Bloomberg

(Bloomberg) -- Two Hong Kong-based managing directors at Credit Suisse Group AG plan to leave the bank to start a macro hedge fund, according to people familiar with the matter.

Lucas Kiely, Credit Suisse’s head of cross-market trading, and Charles Firth, the Asia Pacific head of equity structuring, may leave the bank as soon as this month, the people said. They will depart to start a new cross-asset fund which will use instruments including derivatives to take investment positions based on macroeconomic views, according to the people, who asked not to be identified as the information is private.

The duo, who both moved from UBS Group AG to Credit Suisse, has a firm called Rafiki Capital Management (Hong Kong) registered under their names, according to Hong Kong corporate registry filings. The new fund may add at least three more managing directors from various banks, the people said.

Credit Suisse Chief Executive Officer Tidjane Thiam has restructured businesses to shift away from securities trading and focus on wealth management since taking over in July last year. While Thiam successfully ended six months of losses last quarter, his overhaul and signal to cut more costs and jobs as part of his wider overhaul that runs through 2018 may lead to more bankers’ disgruntlement.

A spokesman for Credit Suisse declined to comment.

Macro Funds

The 160-year-old lender lost more than half of its market value since Thiam took over. Investors such as Harris Associates have increased stakes in Switzerland’s second-largest bank to bet on the success of his turnaround.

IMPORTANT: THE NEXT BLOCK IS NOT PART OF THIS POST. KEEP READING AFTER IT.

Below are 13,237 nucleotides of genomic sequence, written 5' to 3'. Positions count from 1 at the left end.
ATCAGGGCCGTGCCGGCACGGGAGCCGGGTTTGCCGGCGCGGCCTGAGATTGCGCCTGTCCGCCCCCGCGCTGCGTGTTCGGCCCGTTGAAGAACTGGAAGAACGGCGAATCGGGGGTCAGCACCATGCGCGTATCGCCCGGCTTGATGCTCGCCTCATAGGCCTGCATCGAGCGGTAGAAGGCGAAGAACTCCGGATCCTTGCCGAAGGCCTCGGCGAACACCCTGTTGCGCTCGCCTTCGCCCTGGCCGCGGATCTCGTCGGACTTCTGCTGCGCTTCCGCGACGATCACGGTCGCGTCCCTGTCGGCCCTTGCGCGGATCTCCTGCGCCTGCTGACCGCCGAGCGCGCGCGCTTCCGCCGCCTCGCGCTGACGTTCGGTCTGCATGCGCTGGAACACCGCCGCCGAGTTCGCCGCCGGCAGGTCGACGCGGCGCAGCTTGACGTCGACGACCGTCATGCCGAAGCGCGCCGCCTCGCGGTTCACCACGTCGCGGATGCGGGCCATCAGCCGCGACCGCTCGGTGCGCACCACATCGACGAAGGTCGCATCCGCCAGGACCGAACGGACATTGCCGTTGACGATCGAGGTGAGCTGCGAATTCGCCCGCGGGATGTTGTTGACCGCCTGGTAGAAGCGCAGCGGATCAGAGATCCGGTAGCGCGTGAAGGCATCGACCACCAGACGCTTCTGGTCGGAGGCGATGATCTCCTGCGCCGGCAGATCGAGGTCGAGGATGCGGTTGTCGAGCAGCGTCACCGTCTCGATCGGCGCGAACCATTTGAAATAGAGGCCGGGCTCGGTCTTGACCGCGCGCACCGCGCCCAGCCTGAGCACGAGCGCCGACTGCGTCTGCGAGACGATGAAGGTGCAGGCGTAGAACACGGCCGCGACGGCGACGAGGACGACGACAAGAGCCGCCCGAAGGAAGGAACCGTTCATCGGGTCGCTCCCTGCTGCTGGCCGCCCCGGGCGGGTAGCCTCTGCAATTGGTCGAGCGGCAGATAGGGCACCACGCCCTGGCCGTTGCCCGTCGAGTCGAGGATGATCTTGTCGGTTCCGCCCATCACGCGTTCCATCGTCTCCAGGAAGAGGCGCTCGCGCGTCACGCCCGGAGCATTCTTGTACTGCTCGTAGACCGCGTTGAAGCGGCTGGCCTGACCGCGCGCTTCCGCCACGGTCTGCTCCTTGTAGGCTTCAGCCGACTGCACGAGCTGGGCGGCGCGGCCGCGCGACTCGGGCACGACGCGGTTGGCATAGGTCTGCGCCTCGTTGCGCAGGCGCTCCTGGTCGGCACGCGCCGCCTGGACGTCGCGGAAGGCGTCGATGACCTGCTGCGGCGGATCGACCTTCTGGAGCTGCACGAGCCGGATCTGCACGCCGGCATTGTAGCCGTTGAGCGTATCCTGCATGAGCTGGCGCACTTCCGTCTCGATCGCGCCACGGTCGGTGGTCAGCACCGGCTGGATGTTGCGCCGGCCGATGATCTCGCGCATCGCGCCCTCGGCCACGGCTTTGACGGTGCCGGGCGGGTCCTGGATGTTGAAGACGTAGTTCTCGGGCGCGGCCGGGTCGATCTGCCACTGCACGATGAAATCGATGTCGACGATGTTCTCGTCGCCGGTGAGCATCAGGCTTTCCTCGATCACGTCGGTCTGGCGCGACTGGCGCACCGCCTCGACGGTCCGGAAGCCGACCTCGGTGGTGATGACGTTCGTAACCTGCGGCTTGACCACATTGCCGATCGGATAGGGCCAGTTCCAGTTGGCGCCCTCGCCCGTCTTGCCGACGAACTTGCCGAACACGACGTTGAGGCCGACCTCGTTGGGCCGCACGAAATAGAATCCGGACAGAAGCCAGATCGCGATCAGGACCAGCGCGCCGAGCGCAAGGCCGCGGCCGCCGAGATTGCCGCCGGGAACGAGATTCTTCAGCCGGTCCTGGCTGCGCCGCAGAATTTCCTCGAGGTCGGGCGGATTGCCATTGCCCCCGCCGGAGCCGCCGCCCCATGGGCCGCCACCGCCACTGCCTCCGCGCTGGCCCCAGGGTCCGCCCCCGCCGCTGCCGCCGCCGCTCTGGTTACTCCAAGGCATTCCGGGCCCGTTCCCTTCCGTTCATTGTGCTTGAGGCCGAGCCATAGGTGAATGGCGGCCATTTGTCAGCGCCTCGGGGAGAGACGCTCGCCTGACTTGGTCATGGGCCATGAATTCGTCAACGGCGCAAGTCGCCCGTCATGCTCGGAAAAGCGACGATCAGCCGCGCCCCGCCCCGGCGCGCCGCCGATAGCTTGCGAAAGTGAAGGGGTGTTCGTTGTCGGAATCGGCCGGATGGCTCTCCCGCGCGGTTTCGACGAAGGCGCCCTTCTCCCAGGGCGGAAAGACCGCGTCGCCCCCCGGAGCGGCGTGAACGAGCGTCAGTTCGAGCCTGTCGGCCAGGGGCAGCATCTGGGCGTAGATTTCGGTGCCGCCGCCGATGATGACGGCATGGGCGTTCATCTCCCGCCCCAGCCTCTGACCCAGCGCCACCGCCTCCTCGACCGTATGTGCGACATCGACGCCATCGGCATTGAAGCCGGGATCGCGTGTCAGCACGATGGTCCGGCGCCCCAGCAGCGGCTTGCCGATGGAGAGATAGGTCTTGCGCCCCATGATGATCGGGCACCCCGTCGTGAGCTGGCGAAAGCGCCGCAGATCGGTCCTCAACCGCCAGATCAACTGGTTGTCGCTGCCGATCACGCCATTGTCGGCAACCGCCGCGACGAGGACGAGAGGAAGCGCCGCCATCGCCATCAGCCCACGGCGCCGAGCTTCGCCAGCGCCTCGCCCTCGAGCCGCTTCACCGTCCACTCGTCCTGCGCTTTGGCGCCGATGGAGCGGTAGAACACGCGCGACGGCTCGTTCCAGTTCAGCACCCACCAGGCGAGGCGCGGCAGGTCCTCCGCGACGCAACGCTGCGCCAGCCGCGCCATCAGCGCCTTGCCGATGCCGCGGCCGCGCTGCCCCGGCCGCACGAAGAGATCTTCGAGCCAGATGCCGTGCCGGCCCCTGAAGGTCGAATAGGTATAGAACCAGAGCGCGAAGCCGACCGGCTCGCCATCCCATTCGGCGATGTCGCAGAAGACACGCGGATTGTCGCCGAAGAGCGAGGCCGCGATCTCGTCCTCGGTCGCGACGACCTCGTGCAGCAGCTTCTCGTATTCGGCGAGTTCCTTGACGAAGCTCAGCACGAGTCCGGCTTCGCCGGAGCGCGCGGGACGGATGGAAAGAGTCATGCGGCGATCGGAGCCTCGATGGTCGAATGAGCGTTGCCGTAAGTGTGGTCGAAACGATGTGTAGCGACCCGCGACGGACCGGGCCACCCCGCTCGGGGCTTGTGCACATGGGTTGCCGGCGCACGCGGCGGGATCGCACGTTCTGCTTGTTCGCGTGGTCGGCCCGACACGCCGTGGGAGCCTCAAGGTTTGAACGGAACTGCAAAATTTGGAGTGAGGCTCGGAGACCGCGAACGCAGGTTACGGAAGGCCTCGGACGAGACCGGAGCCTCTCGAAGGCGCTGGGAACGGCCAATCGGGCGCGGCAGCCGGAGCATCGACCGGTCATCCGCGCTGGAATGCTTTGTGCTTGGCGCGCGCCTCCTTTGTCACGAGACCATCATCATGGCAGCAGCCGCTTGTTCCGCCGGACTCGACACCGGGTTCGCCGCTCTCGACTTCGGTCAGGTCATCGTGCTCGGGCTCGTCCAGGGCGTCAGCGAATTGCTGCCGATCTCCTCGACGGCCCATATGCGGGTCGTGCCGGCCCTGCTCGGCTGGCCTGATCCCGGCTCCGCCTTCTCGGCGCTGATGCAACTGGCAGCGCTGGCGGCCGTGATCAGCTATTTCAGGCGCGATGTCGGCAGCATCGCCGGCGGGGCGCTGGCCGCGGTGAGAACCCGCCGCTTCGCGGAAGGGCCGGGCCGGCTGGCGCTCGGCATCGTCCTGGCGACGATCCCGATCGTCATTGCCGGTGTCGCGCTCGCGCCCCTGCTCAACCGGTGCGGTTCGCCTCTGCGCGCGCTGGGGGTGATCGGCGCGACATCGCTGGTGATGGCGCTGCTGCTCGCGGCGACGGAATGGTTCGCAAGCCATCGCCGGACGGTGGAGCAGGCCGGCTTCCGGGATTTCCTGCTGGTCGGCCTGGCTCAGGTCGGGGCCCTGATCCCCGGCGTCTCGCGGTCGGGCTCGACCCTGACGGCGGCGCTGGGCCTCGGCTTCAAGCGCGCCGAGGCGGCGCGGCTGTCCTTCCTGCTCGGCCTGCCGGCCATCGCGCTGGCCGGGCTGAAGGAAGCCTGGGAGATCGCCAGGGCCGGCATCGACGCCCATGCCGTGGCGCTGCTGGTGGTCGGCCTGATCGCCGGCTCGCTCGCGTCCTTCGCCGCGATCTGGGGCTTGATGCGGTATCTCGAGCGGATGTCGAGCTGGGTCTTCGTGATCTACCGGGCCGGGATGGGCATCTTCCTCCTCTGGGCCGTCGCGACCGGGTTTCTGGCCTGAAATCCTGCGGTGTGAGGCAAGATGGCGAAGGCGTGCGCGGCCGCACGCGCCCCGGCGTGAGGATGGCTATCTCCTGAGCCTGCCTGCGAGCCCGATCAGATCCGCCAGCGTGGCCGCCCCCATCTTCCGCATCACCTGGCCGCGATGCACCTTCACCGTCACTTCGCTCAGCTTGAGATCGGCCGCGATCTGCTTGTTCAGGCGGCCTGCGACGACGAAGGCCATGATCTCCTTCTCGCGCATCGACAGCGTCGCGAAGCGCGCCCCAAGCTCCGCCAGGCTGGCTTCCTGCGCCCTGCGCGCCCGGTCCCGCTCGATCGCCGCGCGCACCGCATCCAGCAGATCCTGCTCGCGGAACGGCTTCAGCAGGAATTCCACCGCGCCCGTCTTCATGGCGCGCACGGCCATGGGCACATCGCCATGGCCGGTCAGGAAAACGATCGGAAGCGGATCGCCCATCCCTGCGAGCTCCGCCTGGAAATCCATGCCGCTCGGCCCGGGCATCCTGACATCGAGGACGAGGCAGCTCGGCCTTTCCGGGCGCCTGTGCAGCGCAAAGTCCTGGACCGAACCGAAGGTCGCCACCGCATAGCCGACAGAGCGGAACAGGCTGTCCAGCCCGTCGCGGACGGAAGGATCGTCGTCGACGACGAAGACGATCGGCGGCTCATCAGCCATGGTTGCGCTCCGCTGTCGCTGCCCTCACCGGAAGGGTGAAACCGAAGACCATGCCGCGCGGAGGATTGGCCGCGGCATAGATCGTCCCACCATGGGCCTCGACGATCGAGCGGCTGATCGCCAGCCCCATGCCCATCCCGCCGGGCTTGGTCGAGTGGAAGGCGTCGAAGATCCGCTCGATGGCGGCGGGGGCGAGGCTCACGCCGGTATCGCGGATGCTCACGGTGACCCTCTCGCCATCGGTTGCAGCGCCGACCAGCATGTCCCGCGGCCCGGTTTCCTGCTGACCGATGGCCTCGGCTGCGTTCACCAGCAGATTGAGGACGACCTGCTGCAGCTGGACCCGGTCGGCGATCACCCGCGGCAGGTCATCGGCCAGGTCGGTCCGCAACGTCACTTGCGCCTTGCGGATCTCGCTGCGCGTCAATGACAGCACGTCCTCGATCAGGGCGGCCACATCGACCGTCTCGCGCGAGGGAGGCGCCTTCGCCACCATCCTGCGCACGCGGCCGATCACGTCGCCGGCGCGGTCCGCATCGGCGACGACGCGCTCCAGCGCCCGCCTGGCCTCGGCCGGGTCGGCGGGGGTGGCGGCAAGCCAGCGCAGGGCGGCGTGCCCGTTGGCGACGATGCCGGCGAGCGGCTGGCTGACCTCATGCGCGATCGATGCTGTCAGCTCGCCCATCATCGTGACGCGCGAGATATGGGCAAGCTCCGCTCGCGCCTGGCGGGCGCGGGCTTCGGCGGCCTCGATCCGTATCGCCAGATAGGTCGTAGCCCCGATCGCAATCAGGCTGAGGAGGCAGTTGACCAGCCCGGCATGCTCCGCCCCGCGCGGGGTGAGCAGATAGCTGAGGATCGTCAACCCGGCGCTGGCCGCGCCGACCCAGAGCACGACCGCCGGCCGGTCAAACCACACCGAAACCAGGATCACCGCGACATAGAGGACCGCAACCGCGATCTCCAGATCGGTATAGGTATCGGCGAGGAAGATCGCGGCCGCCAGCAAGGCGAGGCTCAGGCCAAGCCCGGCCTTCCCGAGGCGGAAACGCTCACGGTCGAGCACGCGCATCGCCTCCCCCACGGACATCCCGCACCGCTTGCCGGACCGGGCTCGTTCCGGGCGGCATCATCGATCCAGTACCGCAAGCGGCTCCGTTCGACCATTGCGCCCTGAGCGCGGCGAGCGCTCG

Macro funds in Asia were down 0.5 percent in the first seven months of this year, after rising 2.1 percent last year, according to Singapore-based data provider Eurekahedge Pte. Thin returns globally have led firms including BlackRock Inc., the world’s largest asset manager, and Fortress Investment Group to wind down certain macro funds.

Lackluster performance of global macro hedge funds, which invest in equity, fixed income, currency and commodity markets, hasn’t stopped money managers from launching new investment vehicles in Asia. South Korea’s Samsung Asset Management Co. said it is starting a macro fund this year, while Asian firms Zaaba Capital, Oxbow Capital Management (HK) and Acion Partners launched funds with various strategies in the last two years.

--With assistance from Suzy Waite To contact the reporter on this story: Regina Tan in Hong Kong at rtan87@bloomberg.net. To contact the editors responsible for this story: Ben Scent at bscent@bloomberg.net, Darren Boey

©2016 Bloomberg L.P.

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